Beliefnet
Lessons from a Recovering Doormat

I have a friend who had been very overweight and after years and went to OA (Overeaters Anonymous) for help. With lots of faith and support from her sponsor, she lost over 100 pounds, and kept it off. Now she’s happy to give back, but it’s gotten excessive. People call her all day long to cry about mistakes they made with their eating and also to share their personal problems. She’s happy to help. She sounds like Dear Abbey, as she comforts and makes suggestions.

Whenever I see her she has a phone in her ear and she’s giving advice. For her it’s not a problem. She enjoys helping others and has made it part of her lifestyle. Yet for many months I, and her family, have observed her making food too important and eating more unhealthy things. It seemed like she used helping others to avoid helping herself. While she was keeping the weight off, her eating habits were starting to reflecting she was losing control. She also neglected things she needed to do because she was too busy supporting everyone else. I finally sat her down for a heart to heart. I explained that while it’s nice to help others, neglecting herself was NOT nice.

You’ve heard it before but it’s worth repeating. You can’t fix anyone but yourself.

You can support people and make suggestions but change has to come from each individual, just as your changes can only come from you. Yet we often get carried away in our efforts to fix someone and end up frustrated when it’s an effort in futility. All change comes from inside.

•    Someone may help you learn about a job opening that’s perfect for you after you’ve complained incessantly about your current position, but you have to get yourself to apply for it.  All the bugging in the world won’t make you do something you’re not ready to do.

•    You can compliment an insecure woman often but until she develops self-appreciation she still won’t believe your words. You’ll constantly have to prop her up as nothing you say will stick for long. She has to build self-esteem from the inside out.

•    You can encourage him to dump the woman he knows is using him but until he loves himself enough to end it, he’ll continue to be her banker, and feel lousy about it. He has to build his own self-love and love himself enough to trade her in for someone good for him.

•    You can believe that love is enough to make your guy become the man you want him to be but it won’t happen unless he wants to be that guy for himself.

•    You can do what you can to rescue and take care of a woman with problems but unless she decides to get her act together for herself, she’ll be a burden for you until you’re drowning in her problems and end it.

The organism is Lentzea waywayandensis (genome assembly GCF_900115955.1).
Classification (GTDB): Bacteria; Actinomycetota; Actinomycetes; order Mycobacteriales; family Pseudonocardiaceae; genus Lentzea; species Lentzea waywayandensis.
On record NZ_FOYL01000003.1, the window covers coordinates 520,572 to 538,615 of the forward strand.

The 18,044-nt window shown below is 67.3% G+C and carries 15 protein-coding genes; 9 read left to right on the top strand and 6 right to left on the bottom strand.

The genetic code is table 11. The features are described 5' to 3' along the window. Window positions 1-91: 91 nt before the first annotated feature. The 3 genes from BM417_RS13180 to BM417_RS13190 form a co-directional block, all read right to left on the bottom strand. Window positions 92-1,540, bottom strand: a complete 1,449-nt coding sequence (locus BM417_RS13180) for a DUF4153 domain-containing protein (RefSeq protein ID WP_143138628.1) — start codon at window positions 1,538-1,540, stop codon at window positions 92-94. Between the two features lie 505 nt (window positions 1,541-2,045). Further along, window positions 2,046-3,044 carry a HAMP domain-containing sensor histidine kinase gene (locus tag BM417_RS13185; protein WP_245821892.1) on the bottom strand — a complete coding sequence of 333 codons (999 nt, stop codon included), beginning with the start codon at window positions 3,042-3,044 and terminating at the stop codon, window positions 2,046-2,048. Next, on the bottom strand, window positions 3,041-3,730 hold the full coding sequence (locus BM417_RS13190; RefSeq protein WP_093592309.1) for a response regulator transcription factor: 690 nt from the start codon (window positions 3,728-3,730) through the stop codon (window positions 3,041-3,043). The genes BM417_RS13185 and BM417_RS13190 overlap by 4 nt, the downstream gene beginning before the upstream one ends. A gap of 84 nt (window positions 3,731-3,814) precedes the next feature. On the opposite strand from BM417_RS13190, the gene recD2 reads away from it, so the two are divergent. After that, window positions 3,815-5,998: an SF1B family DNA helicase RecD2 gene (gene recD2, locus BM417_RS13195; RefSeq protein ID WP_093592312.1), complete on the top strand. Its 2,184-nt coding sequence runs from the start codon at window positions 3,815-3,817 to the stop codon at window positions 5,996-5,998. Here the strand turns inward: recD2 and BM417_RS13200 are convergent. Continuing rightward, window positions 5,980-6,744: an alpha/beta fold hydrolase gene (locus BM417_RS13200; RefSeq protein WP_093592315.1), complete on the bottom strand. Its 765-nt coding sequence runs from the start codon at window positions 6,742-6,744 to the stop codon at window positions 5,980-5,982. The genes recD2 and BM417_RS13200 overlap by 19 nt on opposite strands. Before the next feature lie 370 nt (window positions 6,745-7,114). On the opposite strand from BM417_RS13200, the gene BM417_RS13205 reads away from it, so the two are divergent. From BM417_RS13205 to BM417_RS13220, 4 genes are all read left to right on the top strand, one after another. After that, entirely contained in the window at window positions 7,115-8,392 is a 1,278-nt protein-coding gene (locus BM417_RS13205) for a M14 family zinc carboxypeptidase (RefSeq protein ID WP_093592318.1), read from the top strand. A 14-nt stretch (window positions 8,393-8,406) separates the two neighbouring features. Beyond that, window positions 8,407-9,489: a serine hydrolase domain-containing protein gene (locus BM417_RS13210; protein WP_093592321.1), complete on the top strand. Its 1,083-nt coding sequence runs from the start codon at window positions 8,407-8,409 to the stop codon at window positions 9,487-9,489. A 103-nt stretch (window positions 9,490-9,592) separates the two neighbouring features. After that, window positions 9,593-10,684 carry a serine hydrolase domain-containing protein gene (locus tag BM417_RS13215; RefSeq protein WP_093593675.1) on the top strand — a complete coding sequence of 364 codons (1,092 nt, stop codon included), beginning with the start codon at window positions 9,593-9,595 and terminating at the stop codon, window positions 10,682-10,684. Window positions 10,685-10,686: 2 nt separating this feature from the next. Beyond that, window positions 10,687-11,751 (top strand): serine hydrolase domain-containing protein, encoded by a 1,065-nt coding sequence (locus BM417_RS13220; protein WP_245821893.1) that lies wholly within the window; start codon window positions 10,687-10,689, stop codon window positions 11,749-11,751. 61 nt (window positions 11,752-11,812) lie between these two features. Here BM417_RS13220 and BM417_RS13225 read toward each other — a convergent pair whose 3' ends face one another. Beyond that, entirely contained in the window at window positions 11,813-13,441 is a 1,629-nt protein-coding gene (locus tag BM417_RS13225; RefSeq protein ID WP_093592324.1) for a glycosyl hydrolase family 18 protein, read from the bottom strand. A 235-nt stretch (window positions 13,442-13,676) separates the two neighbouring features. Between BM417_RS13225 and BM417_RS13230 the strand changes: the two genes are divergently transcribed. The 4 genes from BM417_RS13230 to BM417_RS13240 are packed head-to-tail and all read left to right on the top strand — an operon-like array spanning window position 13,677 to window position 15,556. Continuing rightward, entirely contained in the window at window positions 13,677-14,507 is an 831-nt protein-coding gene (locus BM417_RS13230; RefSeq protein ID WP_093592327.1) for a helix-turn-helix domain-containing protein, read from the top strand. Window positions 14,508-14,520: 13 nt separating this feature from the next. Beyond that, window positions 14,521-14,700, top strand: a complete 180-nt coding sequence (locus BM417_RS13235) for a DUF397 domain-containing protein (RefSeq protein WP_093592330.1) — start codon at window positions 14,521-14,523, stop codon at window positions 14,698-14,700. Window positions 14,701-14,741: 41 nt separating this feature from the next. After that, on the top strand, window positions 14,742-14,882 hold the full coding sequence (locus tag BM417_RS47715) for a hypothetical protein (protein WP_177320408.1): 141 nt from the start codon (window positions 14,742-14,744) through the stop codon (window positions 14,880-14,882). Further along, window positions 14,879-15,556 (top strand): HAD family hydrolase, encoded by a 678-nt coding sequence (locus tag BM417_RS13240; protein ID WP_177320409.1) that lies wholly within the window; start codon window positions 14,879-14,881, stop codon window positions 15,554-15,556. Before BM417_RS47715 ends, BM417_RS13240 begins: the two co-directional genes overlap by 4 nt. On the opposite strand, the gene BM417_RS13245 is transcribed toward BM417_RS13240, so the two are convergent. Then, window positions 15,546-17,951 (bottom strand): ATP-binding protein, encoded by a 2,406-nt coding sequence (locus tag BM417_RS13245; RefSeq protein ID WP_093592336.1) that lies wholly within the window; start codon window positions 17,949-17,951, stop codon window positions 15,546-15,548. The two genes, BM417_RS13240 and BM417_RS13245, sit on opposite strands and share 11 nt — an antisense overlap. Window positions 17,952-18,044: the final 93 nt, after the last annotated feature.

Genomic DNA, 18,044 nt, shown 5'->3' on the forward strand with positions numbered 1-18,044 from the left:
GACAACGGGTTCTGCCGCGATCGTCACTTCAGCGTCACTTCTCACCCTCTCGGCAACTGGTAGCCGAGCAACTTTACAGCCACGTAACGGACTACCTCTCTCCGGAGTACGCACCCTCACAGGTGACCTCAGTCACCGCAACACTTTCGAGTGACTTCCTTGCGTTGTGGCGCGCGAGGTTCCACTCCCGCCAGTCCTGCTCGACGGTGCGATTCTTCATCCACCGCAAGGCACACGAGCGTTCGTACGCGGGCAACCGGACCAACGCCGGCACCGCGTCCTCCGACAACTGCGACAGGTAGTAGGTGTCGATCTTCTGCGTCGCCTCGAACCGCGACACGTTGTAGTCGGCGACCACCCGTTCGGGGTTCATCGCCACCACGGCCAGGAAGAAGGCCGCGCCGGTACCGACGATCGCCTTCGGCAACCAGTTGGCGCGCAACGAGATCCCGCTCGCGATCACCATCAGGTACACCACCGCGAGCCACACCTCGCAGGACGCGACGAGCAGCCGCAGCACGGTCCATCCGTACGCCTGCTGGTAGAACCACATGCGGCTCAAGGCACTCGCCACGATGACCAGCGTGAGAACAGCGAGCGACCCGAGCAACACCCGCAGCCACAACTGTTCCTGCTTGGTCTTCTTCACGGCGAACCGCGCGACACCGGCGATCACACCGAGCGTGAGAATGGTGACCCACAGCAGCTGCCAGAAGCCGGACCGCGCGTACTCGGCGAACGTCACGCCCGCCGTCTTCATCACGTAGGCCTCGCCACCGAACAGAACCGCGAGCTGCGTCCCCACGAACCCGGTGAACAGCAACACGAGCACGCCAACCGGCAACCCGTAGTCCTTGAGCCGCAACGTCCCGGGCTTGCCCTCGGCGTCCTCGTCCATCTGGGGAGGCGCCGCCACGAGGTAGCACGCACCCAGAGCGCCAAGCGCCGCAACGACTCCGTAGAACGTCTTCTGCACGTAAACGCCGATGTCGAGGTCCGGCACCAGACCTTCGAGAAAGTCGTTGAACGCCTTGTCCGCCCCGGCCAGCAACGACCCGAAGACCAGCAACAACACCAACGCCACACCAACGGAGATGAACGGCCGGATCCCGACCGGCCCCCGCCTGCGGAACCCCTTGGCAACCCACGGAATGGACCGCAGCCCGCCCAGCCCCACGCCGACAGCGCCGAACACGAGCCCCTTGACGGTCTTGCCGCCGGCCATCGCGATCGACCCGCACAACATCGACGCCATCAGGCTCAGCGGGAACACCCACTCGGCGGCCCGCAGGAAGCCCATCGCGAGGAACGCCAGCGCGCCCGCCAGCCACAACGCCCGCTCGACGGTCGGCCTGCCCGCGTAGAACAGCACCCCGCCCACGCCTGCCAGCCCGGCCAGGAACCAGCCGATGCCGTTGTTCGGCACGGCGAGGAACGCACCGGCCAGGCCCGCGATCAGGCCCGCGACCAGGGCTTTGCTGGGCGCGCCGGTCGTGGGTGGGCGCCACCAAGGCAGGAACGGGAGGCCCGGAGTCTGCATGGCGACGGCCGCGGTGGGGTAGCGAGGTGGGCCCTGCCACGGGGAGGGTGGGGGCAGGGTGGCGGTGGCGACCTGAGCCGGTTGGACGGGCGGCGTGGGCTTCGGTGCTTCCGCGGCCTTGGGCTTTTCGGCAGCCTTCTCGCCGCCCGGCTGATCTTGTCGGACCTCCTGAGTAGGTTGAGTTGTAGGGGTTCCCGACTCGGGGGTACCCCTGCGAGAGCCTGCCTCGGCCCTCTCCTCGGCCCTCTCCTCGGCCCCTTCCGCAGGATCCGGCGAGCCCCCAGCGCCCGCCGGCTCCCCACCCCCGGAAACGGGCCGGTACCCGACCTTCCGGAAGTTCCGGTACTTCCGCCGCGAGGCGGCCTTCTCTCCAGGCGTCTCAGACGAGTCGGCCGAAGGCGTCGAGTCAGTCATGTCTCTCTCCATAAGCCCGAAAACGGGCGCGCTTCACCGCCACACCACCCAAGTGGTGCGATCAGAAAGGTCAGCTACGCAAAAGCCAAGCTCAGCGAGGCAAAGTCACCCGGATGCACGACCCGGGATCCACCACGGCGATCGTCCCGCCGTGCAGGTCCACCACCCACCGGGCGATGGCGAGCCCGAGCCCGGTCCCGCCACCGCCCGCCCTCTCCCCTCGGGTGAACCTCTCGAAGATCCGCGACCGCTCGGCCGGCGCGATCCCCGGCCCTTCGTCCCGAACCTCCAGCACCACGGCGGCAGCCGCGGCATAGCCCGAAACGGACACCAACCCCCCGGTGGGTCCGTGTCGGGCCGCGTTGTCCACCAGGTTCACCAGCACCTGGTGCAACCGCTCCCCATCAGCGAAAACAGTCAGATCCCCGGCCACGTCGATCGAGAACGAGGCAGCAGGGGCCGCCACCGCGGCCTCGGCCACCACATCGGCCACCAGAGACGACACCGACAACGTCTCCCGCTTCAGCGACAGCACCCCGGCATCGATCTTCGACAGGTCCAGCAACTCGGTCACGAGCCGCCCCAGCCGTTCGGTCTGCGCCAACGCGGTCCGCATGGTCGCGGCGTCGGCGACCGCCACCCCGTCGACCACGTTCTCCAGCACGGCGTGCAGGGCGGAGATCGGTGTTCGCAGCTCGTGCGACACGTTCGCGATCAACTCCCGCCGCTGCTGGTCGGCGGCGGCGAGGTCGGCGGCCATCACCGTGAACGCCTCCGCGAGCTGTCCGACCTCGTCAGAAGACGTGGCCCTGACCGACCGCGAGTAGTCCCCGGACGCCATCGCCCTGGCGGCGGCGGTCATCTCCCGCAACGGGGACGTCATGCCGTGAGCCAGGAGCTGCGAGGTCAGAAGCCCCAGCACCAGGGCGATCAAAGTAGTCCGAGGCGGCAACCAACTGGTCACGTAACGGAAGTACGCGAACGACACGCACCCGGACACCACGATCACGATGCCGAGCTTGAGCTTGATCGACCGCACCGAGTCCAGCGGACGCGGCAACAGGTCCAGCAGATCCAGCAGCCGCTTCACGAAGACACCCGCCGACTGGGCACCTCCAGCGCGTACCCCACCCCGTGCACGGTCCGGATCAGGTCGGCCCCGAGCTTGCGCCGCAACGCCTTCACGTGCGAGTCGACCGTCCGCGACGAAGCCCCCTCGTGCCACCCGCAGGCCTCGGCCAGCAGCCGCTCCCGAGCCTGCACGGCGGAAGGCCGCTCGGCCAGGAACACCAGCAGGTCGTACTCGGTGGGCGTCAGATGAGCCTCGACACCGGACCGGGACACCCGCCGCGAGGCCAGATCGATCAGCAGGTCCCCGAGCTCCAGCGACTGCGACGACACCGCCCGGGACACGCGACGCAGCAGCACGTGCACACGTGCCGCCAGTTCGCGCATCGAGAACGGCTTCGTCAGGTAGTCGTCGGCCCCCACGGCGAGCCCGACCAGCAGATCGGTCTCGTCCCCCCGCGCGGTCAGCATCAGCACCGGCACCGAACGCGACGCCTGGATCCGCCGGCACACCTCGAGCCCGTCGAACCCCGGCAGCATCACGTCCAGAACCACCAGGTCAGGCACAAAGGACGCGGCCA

Fix yourself first! By that I mean make yourself happy and healthy. Tackle issues that make you unhappy. Eat well, exercise, read, go for therapy if necessary, be more loving to you. That makes you stronger and more able to help others. When I was a DoorMat I thrived on trying to fix others. I wanted people to depend on me since they usually stuck around for what I gave them. At times I found it “hilarious” that people called me to get help, yet I couldn’t help myself!

I got the kind of satisfaction from what I did for others that I’d have gotten by working on me, which I couldn’t do back then. I’d listen to the same complaints over and over, give advice which they rarely took yet continue to try to fix them. Back then I wasn’t in the right mind space to fix me. I felt good trying to fix everyone else. It made me feel important for a moment, though people’s memories were very short and appreciation limited. But it kept my mind off of what I should have done for me.

Rob Reiner? said, “Everybody talks about wanting to change things and help and fix, but ultimately all you can do is fix yourself. And that’s a lot. Because if you can fix yourself, it has a ripple effect.”

I’ve had a huge ripple effect from fixing me. The more I loved myself, the stronger I felt; the stronger I felt, the more I had to give to others. Self-love also motivates me to set boundaries on what I can give and also to give support by listening, expressing my thoughts and letting them fix themselves. Don’t let fixing others distract you from taking care of yourself, or use it as a substitute for fixing YOU. That’s what my friend was doing. After I pointed out how she neglected herself, she slowly got herself back on track by reaching out for support from people who could give it well. She still supports others but she supports herself the most.

People aren’t projects to take on for credit. Focus on YOU so you can be your best for others. But don’t try to fix anyone! Just give support and an ear when you can. It’s each person’s choice to fix themselves.

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